BIG BUCKS Colby chairman Robert Diamond Jr. resigned from heading Barclays amid fraud accusations.
Colby College's public problems in recent years have mostly involved lowly students engaged in fighting, drinking, and sex abuse. But now the college has been hit by a big scandal at the very top.
And one alumnus accuses Colby — the bestower of the Elijah Parish Lovejoy Award for journalistic courage — of trying to sweep its scandals under the rug.
In the latest disgrace, Robert E. Diamond Jr., chairman of the Waterville liberal-arts college's board of trustees and possibly its most generous financial donor ever, was forced to resign on July 3 as CEO of giant London-based Barclays bank. According to the Irish Independent, Diamond is "one of the world's richest" bankers.
On July 10 Diamond surrendered $31 million in bonuses. He also has quit as co-host of a lavish upcoming London fundraiser for Republican presidential candidate Mitt Romney.
Barclays was involved in rigging, for years, the world's benchmark interest rate, called Libor. The bank paid a $450-million fine to British and American regulators.
In the face of the scandal, Colby spokesman Michael Kiser says "nothing to date has affected" the college's relationship with Diamond. The board chairman is highly respected at Colby, he says, but "we're keeping an eye on the situation." He later emailed: "He remains a strongly supportive and valued trustee."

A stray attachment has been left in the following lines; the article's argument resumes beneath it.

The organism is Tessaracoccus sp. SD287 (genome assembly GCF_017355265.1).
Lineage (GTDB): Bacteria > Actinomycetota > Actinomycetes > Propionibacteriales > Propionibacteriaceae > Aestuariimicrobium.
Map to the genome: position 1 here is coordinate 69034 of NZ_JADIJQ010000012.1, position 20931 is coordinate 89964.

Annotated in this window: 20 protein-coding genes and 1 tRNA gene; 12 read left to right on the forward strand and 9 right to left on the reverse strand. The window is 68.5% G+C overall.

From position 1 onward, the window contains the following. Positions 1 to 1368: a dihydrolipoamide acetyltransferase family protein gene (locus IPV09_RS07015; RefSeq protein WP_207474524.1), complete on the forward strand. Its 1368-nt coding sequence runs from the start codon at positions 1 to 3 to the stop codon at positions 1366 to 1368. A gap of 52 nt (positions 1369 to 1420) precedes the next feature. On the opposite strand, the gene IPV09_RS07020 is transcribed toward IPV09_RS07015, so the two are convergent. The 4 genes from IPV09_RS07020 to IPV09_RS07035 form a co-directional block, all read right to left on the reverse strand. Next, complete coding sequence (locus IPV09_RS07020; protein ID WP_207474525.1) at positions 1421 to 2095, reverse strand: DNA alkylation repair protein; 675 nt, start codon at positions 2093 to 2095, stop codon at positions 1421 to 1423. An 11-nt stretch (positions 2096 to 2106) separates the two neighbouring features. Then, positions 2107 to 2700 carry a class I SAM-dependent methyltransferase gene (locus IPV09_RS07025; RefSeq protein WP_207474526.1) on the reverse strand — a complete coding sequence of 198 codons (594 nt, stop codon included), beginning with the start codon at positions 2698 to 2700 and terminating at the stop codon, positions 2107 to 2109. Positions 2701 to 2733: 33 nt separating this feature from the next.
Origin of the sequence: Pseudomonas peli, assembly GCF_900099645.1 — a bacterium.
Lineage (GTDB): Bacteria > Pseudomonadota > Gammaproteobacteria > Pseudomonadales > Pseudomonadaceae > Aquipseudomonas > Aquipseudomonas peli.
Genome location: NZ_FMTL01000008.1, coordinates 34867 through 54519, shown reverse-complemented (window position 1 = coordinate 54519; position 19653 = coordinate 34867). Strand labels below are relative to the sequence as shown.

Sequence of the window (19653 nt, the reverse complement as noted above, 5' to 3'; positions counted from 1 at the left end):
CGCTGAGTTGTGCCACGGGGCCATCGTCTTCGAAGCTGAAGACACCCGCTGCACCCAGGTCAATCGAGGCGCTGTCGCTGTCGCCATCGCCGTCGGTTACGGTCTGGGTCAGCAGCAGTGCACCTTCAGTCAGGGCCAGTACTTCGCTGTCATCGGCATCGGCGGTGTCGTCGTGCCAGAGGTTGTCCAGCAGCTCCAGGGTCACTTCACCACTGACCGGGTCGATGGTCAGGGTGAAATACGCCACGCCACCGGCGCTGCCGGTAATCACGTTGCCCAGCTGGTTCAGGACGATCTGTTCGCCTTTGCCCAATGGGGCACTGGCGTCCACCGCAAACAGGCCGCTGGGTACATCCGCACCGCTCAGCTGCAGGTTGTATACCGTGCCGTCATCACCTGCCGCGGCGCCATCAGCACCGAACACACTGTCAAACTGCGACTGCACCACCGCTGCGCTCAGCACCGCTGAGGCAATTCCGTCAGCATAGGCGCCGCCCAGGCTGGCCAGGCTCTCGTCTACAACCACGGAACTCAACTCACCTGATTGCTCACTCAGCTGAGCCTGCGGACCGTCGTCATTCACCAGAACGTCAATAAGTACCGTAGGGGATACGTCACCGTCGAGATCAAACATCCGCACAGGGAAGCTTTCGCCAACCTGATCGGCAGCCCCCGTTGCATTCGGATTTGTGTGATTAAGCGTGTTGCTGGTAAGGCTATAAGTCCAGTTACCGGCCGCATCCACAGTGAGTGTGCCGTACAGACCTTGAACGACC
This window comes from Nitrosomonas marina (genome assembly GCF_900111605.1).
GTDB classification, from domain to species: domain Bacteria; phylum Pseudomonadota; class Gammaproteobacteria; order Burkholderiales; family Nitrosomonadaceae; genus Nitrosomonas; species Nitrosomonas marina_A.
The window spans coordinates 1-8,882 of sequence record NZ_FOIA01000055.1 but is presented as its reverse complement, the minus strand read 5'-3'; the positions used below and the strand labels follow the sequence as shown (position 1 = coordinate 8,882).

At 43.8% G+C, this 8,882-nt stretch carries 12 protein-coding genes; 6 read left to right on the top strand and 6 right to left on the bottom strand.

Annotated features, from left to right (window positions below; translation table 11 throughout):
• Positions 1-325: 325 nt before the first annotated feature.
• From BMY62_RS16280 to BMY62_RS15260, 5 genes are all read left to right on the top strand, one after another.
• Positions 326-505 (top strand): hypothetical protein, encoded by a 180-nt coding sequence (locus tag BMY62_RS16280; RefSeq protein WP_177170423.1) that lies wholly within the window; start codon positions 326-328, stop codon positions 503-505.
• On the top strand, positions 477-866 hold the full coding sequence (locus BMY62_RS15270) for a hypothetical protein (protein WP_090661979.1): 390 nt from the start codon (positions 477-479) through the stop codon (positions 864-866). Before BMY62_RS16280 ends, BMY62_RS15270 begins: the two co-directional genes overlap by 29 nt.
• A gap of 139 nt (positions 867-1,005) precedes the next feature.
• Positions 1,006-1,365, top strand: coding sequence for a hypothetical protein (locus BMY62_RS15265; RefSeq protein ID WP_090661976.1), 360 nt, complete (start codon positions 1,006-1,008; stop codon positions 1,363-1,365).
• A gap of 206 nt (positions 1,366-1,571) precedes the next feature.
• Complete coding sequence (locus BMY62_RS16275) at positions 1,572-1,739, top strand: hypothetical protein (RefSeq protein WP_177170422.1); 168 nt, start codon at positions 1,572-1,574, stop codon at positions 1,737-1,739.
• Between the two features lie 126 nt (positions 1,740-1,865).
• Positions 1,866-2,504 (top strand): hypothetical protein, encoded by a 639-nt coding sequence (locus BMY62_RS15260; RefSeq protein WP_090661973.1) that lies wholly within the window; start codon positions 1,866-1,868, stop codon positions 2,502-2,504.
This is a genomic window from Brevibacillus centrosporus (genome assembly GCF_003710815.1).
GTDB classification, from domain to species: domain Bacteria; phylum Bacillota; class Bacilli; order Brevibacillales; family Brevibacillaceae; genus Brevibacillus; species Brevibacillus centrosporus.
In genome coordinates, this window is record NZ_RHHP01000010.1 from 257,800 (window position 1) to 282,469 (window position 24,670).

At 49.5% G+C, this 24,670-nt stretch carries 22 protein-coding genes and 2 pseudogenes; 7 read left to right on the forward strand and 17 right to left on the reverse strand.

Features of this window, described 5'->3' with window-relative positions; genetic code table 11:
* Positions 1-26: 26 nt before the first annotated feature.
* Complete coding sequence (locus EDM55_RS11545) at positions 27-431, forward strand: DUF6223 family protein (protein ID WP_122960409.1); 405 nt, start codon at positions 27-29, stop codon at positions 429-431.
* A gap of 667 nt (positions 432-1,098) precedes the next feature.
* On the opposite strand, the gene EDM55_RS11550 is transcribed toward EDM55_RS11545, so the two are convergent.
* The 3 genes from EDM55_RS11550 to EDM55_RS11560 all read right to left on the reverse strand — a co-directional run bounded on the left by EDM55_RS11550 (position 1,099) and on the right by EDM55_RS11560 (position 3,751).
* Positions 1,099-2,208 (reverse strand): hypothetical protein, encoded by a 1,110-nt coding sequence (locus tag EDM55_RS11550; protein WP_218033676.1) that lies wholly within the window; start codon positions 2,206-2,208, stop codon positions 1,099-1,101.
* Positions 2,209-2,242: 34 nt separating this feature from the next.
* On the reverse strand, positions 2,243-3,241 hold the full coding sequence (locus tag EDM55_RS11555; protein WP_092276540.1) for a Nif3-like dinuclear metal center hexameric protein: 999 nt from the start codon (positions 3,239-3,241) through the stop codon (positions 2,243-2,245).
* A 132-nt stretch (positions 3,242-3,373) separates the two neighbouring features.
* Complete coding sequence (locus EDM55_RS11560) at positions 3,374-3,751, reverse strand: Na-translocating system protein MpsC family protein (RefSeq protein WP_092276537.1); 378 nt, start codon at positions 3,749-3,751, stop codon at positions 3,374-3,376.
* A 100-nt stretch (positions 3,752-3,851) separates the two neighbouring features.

His support has been huge. Diamond, a Massachusetts native who graduated in the class of 1973, gave $6 million in 2003 for the new Diamond Building, which houses social-science departments, including economics, his college major.
In 2008, at his 35th reunion, according to the Boston Herald, he gave $4 million to support environmental and energy-policy studies. He has also endowed an academic chair. Reports have him donating to other Colby programs. Kiser refused to provide details on Diamond's gifts.
But how Diamond amassed the vast wealth that enabled him to make such donations is now being called into question.
The full dimensions of the rate manipulation aren't clear. Investigations continue into Diamond's role and the role of other big international banks. But columnist and former US Secretary of Labor Robert Reich calls the corruption "a rip-off of almost cosmic proportions."
Worldwide borrowing of hundreds of trillions of dollars for mortgages, credit cards, and student loans may be affected. One way a bank can make money by manipulating the Libor rate is by betting it will go in a direction it helped rig.
British Prime Minister David Cameron suggests businesses and homeowners paid higher interest rates because of the manipulation, which he called "outrageous," the BBC reported. The New York Times's Gretchen Morgenson reported that UK Chancellor of the Exchequer George Osborne asked Parliament: "Fraud is a crime in ordinary business — why shouldn't it be so in banking?"
Lew Kingsbury, a Pittston farmer and Occupy Augusta activist who was a Colby freshman when the trustees' chairman was a senior, thinks the college should return its "ill-gotten Diamond donations to Barclays to set an ethical example."
He asks: "How can Colby as an institution provide a moral compass for its students without addressing" the behavior of one of its trustees?